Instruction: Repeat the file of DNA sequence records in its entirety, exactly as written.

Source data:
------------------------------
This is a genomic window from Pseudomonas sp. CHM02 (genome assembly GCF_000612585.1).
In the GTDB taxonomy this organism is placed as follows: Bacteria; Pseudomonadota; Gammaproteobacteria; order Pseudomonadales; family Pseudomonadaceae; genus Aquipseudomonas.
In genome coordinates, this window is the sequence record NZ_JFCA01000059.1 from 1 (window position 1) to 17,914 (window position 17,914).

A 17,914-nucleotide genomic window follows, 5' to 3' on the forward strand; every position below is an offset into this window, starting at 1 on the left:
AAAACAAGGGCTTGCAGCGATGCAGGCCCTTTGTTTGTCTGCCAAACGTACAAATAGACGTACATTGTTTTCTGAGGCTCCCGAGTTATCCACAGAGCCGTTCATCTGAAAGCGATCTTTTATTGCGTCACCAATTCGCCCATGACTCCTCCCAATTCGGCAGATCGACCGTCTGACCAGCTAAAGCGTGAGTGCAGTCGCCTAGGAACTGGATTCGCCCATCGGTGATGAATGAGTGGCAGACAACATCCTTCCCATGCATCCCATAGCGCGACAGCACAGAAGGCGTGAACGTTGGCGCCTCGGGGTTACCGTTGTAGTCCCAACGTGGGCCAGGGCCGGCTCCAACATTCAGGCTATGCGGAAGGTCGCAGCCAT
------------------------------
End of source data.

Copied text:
This is a genomic window from Pseudomonas sp. CHM02 (genome assembly GCF_000612585.1).
In the GTDB taxonomy this organism is placed as follows: Bacteria; Pseudomonadota; Gammaproteobacteria; order Pseudomonadales; family Pseudomonadaceae; genus Aquipseudomonas.
In genome coordinates, this window is the sequence record NZ_JFCA01000059.1 from 1 (window position 1) to 17,914 (window position 17,914).

A 17,914-nucleotide genomic window follows, 5' to 3' on the forward strand; every position below is an offset into this window, starting at 1 on the left:
AAAACAAGGGCTTGCAGCGATGCAGGCCCTTTGTTTGTCTGCCAAACGTACAAATAGACGTACATTGTTTTCTGAGGCTCCCGAGTTATCCACAGAGCCGTTCATCTGAAAGCGATCTTTTATTGCGTCACCAATTCGCCCATGACTCCTCCCAATTCGGCAGATCGACCGTCTGACCAGCTAAAGCGTGAGTGCAGTCGCCTAGGAACTGGATTCGCCCATCGGTGATGAATGAGTGGCAGACAACATCCTTCCCATGCATCCCATAGCGCGACAGCACAGAAGGCGTGAACGTTGGCGCCTCGGGGTTACCGTTGTAGTCCCAACGTGGGCCAGGGCCGGCTCCAACATTCAGGCTATGCGGAAGGTCGCAGCCAT